Utah Gov. Spencer Cox announced the state’s efforts to eliminate the requirement for bachelor’s degrees in its employee recruitment and emphasized similar support by local governments and the private sector.
“Degrees have become a blanketed barrier-to-entry in too many jobs,” Gov. Cox said. “Instead of focusing on demonstrated competence, the focus too often has been on a piece of paper. We are changing that.”
The state executive branch has 1,080 different classified jobs. Of those, 98% – or 1,058 – do not require a degree. Instead, the state’s hiring managers and hiring committees consider comparable experience as equal to educational qualifications at every step in the evaluation and recruiting process.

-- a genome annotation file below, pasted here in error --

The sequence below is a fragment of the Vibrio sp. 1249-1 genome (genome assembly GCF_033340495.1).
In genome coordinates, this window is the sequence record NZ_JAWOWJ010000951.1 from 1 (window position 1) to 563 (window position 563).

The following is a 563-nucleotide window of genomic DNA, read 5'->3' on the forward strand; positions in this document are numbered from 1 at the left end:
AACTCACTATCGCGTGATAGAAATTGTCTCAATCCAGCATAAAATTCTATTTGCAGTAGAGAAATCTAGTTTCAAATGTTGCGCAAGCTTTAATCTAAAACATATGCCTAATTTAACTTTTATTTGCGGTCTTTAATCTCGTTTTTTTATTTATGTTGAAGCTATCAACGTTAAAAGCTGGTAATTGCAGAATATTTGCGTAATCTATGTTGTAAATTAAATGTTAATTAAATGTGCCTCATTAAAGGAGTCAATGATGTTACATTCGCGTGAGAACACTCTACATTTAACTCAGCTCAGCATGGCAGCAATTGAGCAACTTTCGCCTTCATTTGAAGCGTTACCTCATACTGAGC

Gov. Cox said that eliminating bachelor’s degree requirements will broaden access to qualified talent and expand employment opportunities to attract diverse candidates, including underrepresented groups. This can lead to more jobs for candidates in rural areas, more opportunities for those returning to work after an extended absence through the state’s Returnship program, and more opportunities for apprenticeships and other on-the-job training opportunities facilitated by the Department of Workforce Services.
The governor affirmed both his support for those who choose a degree-seeking route and his commitment to Utah’s world-class colleges and universities, but emphasized that a degree should not be the only way to get a good paying job or have a fulfilling career.
Delta Airlines Executive Vice President and Chief People Officer Joanne Smith, Utah System of Higher Education Commissioner David Woolstenhulme and Utah Association of Counties CEO Brandy Grace joined Gov. Cox to show their support for the initiative and share their experiences.